Bolaño spent a year traveling France, Spain, and North Africa before settling near Barcelona. He job-jumped during those years, working as a dockworker, grape harvester, and campground watchman. He also continued to write poetry and short stories, which he would submit to contests. His switch to writing fiction—short stories and later novels—had much to do with his maturation and the birth of his son in 1990, which instilled in him a sense of responsibility to earn a living, which he knew he could barely do as a poet.

Bolaño was most prolific during his forties and fifties. He wrote a dozen novels during these years, poetic works that concerned themselves largely with the purpose of literature and its relationship to life. His most famous work, The Savage Detectives, concerns the life and adventures of Arturo Bolaño, an alter-ego who appears in other stories and novels.

Written in 1989 and published posthumously, Bolaño's The Third Reich predates The Savage Detectives and shows some of the traits that Bolaño had yet to fully develop—particularly surrealism and an obsessive attention to detail. Between Parentheses similarly provides an excellent retrospective on Bolaño's work, bolano2collecting as it does many of the newspaper columns and articles that he wrote during the last five years of his life.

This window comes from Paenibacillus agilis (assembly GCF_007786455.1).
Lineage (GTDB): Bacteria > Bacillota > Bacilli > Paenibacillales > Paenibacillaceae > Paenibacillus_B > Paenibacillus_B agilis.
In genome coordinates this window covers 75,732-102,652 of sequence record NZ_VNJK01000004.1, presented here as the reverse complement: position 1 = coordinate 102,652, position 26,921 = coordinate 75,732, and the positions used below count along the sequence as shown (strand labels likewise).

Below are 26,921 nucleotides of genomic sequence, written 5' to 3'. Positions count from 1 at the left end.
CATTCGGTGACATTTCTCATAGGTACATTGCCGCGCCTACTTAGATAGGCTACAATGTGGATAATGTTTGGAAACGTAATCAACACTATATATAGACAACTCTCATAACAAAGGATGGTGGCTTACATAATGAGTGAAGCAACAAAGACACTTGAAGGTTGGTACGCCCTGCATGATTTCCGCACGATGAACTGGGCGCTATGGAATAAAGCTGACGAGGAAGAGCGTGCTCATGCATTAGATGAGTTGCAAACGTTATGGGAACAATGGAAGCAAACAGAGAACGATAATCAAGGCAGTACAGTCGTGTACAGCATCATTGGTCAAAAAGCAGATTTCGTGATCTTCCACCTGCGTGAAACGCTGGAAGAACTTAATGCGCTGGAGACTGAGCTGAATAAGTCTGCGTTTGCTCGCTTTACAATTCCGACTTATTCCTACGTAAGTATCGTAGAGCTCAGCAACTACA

Perhaps the most well-known of the posthumously published Bolaño oeuvre is 2666, 900 apocalyptic pages of stories within stories and murder after murder. Bolaño was posthumously awarded the 2008 National Book Critics Circle Award for Fiction for 2666, and Time also awarded it the honour of Best Fiction Book of 2008.

Roberto Bolaño died in 2003 from liver disease.

Sunday, December 7, 2014

The Truth About Lies

The Truth About Lies

Falling Out of Time

Posted: 07 Dec 2014 04:16 AM PST

falling out of time cover

[T]here is no there, of course there isn't, but what if you go there? David Grossman, Falling Out of Time